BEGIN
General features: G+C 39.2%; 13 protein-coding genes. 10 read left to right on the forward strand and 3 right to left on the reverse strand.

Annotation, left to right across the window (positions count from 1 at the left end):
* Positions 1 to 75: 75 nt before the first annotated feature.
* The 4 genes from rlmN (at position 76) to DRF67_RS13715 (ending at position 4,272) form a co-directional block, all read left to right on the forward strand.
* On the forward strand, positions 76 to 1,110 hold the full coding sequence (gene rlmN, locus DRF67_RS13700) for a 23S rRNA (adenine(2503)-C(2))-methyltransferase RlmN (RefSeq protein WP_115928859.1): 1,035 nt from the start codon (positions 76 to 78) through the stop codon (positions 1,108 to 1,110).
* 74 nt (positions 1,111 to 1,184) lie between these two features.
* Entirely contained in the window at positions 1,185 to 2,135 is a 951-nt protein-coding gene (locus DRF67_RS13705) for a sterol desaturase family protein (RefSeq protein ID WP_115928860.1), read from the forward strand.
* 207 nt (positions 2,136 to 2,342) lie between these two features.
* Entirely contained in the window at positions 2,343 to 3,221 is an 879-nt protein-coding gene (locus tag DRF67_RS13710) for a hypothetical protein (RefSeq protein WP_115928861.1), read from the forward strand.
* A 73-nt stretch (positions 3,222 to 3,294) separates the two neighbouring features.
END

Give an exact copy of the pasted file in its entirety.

General features: G+C 39.2%; 13 protein-coding genes. 10 read left to right on the forward strand and 3 right to left on the reverse strand.

Annotation, left to right across the window (positions count from 1 at the left end):
* Positions 1 to 75: 75 nt before the first annotated feature.
* The 4 genes from rlmN (at position 76) to DRF67_RS13715 (ending at position 4,272) form a co-directional block, all read left to right on the forward strand.
* On the forward strand, positions 76 to 1,110 hold the full coding sequence (gene rlmN, locus DRF67_RS13700) for a 23S rRNA (adenine(2503)-C(2))-methyltransferase RlmN (RefSeq protein WP_115928859.1): 1,035 nt from the start codon (positions 76 to 78) through the stop codon (positions 1,108 to 1,110).
* 74 nt (positions 1,111 to 1,184) lie between these two features.
* Entirely contained in the window at positions 1,185 to 2,135 is a 951-nt protein-coding gene (locus DRF67_RS13705) for a sterol desaturase family protein (RefSeq protein ID WP_115928860.1), read from the forward strand.
* 207 nt (positions 2,136 to 2,342) lie between these two features.
* Entirely contained in the window at positions 2,343 to 3,221 is an 879-nt protein-coding gene (locus tag DRF67_RS13710) for a hypothetical protein (RefSeq protein WP_115928861.1), read from the forward strand.
* A 73-nt stretch (positions 3,222 to 3,294) separates the two neighbouring features.